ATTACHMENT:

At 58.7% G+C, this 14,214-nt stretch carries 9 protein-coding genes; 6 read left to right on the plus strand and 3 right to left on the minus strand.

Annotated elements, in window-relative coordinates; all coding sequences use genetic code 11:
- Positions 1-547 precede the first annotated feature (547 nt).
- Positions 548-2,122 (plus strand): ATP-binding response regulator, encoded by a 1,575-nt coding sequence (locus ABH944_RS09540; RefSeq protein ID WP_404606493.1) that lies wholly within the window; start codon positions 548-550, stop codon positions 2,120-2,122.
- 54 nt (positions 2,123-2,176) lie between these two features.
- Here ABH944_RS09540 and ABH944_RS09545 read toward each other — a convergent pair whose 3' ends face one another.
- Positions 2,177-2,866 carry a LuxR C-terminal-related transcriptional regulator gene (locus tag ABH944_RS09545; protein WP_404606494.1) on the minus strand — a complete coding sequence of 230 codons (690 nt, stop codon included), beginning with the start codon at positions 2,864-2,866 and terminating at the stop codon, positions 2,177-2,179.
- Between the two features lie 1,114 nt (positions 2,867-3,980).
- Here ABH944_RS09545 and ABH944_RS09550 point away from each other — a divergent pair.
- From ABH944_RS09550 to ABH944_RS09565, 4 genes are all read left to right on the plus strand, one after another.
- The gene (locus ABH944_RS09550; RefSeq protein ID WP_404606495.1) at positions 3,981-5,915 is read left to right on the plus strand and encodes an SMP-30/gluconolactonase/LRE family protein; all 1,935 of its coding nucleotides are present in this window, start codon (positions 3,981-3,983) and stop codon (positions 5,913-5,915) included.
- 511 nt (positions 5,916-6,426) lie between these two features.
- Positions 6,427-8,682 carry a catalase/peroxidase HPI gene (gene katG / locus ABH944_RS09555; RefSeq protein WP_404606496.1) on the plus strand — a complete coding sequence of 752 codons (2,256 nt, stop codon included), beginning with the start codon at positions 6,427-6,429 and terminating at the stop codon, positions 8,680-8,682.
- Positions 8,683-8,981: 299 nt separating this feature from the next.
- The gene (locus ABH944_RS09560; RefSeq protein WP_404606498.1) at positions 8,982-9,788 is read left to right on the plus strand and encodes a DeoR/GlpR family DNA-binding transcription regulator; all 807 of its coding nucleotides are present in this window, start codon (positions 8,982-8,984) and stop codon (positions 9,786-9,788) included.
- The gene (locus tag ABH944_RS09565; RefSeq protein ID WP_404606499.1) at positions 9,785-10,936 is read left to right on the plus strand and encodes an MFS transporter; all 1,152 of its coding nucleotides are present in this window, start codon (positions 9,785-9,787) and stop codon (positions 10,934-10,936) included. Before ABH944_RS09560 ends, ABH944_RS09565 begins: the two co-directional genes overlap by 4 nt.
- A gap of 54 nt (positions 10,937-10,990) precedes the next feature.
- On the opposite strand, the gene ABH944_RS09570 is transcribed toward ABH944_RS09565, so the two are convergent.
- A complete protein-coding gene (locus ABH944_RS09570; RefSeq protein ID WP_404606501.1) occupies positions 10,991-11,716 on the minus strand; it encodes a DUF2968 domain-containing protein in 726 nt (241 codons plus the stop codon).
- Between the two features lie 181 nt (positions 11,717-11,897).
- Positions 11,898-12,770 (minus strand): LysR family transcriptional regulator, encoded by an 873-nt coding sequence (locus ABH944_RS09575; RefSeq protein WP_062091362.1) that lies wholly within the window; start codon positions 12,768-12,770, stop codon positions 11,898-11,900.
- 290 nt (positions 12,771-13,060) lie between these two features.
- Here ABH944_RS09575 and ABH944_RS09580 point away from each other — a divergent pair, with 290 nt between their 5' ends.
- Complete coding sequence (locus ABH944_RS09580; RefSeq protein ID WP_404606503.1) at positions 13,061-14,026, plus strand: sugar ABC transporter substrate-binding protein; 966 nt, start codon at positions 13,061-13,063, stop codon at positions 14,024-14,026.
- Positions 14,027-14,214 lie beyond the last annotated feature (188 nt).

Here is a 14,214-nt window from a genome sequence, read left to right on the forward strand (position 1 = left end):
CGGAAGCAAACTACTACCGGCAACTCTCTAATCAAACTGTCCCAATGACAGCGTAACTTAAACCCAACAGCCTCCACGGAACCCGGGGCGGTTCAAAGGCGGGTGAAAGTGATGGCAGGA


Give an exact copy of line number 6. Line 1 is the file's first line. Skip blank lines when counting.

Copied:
- Here ABH944_RS09540 and ABH944_RS09545 read toward each other — a convergent pair whose 3' ends face one another.